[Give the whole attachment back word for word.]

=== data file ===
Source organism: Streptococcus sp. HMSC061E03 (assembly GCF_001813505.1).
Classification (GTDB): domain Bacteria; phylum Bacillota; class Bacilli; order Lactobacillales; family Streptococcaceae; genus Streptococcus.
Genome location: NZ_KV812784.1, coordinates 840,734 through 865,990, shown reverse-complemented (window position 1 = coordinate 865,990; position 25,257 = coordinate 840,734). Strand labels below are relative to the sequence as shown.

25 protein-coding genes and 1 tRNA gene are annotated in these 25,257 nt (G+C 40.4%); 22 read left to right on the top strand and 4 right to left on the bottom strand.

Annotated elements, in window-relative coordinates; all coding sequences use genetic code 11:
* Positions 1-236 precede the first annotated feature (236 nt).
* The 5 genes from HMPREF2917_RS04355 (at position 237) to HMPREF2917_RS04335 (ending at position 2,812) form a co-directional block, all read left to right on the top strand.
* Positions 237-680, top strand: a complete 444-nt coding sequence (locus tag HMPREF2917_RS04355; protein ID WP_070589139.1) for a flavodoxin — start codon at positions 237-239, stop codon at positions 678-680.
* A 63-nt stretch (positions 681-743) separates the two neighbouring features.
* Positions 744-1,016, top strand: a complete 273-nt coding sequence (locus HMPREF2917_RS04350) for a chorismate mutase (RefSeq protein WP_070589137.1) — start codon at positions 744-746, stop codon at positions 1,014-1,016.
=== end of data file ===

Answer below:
Source organism: Streptococcus sp. HMSC061E03 (assembly GCF_001813505.1).
Classification (GTDB): domain Bacteria; phylum Bacillota; class Bacilli; order Lactobacillales; family Streptococcaceae; genus Streptococcus.
Genome location: NZ_KV812784.1, coordinates 840,734 through 865,990, shown reverse-complemented (window position 1 = coordinate 865,990; position 25,257 = coordinate 840,734). Strand labels below are relative to the sequence as shown.

25 protein-coding genes and 1 tRNA gene are annotated in these 25,257 nt (G+C 40.4%); 22 read left to right on the top strand and 4 right to left on the bottom strand.

Annotated elements, in window-relative coordinates; all coding sequences use genetic code 11:
* Positions 1-236 precede the first annotated feature (236 nt).
* The 5 genes from HMPREF2917_RS04355 (at position 237) to HMPREF2917_RS04335 (ending at position 2,812) form a co-directional block, all read left to right on the top strand.
* Positions 237-680, top strand: a complete 444-nt coding sequence (locus tag HMPREF2917_RS04355; protein ID WP_070589139.1) for a flavodoxin — start codon at positions 237-239, stop codon at positions 678-680.
* A 63-nt stretch (positions 681-743) separates the two neighbouring features.
* Positions 744-1,016, top strand: a complete 273-nt coding sequence (locus HMPREF2917_RS04350) for a chorismate mutase (RefSeq protein WP_070589137.1) — start codon at positions 744-746, stop codon at positions 1,014-1,016.